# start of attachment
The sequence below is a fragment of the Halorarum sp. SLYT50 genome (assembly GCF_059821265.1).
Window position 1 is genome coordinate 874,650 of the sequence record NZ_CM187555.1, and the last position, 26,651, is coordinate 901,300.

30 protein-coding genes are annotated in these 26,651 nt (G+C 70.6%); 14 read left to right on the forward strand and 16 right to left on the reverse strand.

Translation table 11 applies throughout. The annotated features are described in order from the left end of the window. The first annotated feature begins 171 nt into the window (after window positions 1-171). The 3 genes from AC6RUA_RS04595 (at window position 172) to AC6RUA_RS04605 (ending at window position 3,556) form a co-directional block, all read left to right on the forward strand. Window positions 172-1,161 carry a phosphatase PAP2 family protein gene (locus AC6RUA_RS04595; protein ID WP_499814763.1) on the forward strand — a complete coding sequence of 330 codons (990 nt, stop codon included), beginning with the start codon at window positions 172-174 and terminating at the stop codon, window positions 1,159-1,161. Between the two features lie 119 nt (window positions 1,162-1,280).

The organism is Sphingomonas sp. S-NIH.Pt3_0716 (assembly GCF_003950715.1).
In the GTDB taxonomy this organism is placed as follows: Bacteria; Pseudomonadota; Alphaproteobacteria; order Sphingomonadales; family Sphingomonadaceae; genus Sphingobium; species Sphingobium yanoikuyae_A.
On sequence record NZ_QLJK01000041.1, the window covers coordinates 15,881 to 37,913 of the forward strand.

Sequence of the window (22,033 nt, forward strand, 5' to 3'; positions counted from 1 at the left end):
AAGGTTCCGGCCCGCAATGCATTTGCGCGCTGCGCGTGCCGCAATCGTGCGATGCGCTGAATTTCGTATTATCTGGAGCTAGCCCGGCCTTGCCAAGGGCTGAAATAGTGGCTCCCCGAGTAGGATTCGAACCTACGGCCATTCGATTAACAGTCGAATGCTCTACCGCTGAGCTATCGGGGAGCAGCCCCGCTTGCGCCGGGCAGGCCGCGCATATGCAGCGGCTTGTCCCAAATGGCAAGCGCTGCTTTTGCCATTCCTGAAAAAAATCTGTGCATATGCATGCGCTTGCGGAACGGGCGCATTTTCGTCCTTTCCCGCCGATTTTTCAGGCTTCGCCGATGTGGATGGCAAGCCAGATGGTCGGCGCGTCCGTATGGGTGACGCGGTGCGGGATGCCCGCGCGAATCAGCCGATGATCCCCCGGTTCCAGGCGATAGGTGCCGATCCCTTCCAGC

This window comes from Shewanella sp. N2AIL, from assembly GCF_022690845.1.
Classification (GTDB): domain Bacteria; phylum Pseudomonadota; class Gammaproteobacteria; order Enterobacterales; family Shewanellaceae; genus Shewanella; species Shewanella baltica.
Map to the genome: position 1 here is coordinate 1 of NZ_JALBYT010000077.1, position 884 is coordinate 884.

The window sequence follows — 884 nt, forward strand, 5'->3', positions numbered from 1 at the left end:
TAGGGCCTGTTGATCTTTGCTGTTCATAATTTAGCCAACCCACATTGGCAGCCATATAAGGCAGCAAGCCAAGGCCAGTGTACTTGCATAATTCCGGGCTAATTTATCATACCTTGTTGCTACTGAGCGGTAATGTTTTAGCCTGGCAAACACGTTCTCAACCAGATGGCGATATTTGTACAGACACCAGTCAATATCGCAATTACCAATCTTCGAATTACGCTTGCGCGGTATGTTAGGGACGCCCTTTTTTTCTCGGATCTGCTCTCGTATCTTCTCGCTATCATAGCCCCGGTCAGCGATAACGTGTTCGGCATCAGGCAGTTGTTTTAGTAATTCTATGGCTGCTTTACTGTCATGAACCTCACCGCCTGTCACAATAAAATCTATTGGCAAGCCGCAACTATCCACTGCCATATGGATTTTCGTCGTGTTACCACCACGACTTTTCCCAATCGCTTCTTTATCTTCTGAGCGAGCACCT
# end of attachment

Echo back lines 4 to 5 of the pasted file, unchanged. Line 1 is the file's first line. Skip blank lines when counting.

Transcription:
Translation table 11 applies throughout. The annotated features are described in order from the left end of the window. The first annotated feature begins 171 nt into the window (after window positions 1-171). The 3 genes from AC6RUA_RS04595 (at window position 172) to AC6RUA_RS04605 (ending at window position 3,556) form a co-directional block, all read left to right on the forward strand. Window positions 172-1,161 carry a phosphatase PAP2 family protein gene (locus AC6RUA_RS04595; protein ID WP_499814763.1) on the forward strand — a complete coding sequence of 330 codons (990 nt, stop codon included), beginning with the start codon at window positions 172-174 and terminating at the stop codon, window positions 1,159-1,161. Between the two features lie 119 nt (window positions 1,162-1,280).

The organism is Sphingomonas sp. S-NIH.Pt3_0716 (assembly GCF_003950715.1).